Disability discrimination is a serious matter and it goes well beyond the visual and verbal.
Protected by the Americans with Disabilities Act and enforced by the Equal Employment Opportunity Commission (EEOC), it covers all types of discrimination. An employer can’t hire or fire a worker based on a condition, but it’s also illegal to harass an employee for a disability (past or present) and to deny reasonable accommodation.
The Dollar General case
Dollar General in Maryville, Tenn. found out the hard way, when the discount general merchandise store didn’t allow a diabetic employee to drink juice at the cash register regardless of blood sugar level. When she later drank a beverage before paying for it (but paid for the transaction before confessing to her supervisor), she was fired. With legal help form the EEOC, she was awarded both compensation and back pay for missing wages.
Practice vs. policy
Dollar General had rules to accommodate employees but a supervisor failed to follow policy, leading to the suit. This emphasizes that while companies create guidelines to follow the law, practice and policy are different matters. It’s up to individual employees and supervisors to make sure that needs are being met.
Cornell University’s database of disability statistics lists that Maryland has over 285,000 citizens of working age with disabilities in the state, all manner of disabilities from diabetes to blindness to nerve problems.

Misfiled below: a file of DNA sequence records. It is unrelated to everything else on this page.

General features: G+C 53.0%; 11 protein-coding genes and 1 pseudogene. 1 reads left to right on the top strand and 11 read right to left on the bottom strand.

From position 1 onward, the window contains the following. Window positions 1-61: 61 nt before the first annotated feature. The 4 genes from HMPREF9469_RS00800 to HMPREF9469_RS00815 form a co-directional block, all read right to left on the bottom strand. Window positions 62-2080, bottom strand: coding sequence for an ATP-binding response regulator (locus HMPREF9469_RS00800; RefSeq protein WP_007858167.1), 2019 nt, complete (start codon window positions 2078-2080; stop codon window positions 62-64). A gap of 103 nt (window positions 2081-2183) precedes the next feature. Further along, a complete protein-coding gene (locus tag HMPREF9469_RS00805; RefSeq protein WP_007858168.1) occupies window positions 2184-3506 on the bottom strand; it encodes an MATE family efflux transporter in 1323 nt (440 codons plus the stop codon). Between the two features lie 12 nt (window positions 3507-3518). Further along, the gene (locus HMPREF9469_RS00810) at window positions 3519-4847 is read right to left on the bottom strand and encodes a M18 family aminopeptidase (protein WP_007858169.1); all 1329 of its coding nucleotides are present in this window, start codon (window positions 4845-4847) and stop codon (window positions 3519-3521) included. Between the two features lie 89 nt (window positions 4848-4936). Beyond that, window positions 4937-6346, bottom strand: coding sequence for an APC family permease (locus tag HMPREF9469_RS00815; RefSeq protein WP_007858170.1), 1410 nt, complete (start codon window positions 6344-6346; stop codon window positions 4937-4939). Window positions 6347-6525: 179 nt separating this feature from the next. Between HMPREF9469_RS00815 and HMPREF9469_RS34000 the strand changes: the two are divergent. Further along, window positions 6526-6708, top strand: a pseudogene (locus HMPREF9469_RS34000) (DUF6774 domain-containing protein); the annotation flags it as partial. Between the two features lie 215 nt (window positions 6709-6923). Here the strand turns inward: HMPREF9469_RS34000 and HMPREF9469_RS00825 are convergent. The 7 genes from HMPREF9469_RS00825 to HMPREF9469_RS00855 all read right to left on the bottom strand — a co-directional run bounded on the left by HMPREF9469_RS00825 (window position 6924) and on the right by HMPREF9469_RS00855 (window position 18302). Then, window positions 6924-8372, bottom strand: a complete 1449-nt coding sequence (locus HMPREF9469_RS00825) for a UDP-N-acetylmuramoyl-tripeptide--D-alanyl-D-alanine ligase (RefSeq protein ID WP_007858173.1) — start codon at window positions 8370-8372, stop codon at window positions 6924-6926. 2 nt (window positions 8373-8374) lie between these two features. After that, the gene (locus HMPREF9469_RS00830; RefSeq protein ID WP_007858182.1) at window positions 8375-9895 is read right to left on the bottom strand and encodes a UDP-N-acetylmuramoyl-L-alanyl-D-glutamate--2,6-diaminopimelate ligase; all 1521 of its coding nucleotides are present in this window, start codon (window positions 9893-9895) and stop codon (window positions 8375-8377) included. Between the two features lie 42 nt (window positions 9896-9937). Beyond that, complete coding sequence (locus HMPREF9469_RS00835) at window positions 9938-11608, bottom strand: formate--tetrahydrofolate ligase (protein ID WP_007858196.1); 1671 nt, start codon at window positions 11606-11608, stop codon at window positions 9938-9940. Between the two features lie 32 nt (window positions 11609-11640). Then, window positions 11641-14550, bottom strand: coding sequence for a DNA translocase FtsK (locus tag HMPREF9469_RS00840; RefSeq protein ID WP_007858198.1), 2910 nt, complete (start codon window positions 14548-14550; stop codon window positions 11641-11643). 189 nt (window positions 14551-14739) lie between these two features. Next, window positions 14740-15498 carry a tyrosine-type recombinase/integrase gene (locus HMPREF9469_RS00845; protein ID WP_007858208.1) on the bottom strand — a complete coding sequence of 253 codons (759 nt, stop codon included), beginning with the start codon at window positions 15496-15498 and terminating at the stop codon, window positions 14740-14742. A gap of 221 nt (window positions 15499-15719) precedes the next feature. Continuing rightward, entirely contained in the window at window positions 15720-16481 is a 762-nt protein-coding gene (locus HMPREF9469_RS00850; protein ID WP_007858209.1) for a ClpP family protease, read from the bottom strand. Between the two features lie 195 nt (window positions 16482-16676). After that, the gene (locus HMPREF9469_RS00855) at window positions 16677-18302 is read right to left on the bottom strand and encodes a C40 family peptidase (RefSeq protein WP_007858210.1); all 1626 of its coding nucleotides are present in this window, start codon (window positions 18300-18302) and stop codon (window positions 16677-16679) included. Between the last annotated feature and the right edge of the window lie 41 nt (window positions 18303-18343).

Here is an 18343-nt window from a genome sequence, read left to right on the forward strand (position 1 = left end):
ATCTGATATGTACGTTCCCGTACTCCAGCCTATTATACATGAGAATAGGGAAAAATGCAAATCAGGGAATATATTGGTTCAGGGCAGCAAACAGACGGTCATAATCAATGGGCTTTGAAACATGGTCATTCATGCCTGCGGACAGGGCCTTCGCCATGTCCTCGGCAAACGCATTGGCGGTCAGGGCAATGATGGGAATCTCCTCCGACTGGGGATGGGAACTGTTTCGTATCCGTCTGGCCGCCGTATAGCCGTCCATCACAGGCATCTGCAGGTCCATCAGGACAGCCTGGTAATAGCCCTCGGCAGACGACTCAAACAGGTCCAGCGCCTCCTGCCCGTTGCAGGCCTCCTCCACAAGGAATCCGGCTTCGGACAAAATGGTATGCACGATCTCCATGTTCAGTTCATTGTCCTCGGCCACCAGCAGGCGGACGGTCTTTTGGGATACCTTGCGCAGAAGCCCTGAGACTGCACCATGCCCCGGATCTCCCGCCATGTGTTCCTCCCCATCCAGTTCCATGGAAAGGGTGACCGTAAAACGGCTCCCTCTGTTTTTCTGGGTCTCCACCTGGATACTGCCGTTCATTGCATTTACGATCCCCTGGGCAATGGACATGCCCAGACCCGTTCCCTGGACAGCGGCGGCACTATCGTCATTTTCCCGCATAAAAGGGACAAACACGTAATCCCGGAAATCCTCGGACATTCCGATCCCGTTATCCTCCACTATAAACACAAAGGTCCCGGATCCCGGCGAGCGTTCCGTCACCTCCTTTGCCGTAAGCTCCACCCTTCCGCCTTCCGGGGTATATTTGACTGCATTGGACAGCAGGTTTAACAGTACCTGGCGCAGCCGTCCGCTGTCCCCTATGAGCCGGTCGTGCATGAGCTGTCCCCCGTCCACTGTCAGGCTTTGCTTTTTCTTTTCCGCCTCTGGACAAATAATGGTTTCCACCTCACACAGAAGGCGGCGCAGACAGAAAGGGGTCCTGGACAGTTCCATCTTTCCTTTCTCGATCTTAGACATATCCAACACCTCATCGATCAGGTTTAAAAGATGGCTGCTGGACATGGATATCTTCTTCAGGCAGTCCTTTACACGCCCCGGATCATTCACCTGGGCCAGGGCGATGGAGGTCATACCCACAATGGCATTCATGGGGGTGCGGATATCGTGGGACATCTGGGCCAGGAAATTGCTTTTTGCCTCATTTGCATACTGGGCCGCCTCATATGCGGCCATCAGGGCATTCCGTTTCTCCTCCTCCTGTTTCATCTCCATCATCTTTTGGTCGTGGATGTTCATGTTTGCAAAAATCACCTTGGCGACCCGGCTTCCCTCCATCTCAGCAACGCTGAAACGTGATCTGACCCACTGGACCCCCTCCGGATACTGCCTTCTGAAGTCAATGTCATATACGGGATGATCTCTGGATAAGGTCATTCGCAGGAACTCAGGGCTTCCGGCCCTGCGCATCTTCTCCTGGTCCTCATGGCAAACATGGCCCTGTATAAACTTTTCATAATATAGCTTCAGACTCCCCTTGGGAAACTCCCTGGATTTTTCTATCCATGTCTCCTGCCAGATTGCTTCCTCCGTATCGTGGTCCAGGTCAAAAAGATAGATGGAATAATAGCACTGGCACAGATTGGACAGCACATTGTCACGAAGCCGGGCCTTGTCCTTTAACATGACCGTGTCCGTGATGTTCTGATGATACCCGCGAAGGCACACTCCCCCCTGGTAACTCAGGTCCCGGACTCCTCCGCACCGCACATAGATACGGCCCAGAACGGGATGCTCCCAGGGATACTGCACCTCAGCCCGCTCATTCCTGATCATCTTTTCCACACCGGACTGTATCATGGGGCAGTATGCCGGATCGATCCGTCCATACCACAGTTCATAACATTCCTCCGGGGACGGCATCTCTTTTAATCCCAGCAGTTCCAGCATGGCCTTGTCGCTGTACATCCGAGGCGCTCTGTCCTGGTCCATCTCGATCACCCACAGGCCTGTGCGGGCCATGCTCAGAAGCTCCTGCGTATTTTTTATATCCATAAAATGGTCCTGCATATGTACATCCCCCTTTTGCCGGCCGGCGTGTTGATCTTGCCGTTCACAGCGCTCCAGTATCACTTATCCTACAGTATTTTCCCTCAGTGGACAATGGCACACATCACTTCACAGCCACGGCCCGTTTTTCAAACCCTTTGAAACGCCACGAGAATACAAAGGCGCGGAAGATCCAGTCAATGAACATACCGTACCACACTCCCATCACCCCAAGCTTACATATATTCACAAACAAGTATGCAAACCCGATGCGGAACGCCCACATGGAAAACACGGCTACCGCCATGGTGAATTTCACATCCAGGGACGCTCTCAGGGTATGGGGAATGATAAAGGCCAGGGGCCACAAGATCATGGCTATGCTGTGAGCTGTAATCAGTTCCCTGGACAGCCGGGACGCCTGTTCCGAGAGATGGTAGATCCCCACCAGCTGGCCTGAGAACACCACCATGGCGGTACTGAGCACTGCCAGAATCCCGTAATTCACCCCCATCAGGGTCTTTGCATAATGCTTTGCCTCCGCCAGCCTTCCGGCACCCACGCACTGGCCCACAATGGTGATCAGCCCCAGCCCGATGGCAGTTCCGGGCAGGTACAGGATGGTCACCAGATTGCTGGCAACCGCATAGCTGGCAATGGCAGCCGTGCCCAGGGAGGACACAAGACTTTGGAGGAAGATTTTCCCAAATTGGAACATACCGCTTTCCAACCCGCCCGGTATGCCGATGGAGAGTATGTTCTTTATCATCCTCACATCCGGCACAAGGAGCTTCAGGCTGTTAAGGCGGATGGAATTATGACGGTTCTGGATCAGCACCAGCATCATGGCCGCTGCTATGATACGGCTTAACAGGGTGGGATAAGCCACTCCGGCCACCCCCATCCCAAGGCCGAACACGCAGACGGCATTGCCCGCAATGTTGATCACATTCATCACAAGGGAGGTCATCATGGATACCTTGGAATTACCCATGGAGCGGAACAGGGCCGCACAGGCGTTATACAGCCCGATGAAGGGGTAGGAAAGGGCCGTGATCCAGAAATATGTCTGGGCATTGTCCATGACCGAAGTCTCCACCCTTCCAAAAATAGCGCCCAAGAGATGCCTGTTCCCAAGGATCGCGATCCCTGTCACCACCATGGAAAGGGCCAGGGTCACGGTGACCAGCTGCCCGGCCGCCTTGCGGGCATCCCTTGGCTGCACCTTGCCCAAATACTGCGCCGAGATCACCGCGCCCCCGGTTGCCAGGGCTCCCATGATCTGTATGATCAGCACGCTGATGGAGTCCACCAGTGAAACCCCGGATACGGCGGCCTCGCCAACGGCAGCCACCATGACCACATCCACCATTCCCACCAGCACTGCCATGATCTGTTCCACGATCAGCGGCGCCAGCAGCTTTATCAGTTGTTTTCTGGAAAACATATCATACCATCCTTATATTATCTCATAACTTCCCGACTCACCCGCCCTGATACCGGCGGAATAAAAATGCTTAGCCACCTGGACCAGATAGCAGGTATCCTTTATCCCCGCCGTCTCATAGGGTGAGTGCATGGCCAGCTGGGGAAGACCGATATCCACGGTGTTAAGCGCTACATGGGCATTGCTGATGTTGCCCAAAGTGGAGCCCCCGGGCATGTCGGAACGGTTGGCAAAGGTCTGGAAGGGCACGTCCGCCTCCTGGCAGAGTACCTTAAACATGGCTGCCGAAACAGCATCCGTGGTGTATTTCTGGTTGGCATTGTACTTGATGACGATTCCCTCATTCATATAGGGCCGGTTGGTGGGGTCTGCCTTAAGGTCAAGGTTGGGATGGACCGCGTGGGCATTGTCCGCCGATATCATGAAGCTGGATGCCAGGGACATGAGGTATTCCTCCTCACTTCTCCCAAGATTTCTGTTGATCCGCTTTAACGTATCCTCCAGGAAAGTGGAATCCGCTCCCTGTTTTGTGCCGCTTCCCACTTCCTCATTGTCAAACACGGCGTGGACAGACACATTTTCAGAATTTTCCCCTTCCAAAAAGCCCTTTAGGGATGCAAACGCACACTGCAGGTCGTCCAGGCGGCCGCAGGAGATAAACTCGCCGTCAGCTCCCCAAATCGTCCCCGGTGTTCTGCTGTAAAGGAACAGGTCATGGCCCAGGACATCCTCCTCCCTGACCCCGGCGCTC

What is reasonable accommodation?
The key to ADA enforcement in the workplace is meeting reasonable needs. The cashier in question should have access to nutritional needs just as an employee with a bad back can use a standing desk instead of a standard office cubicle.
Unreasonable accommodations are cost prohibitive measures and special treatment that put the employer’s bottom line at risk. This varies greatly by the size and nature of a business, small to large or emphasizing physical labor versus office-oriented tasks.
The ADA means that workers with disabilities have the right to be themselves at work without fear of retribution and harassment. If something feels unfair or not quite right, or if there’s feeling that you’ll face retaliation for speaking up about your own special needs, the EEOC and ADA exist to protect you. Consulting with an employment attorney can help define reasonable accommodation as well as the best route to making your workplace more comfortable. Or, in a worst case scenario, seeking compensation for misdeeds.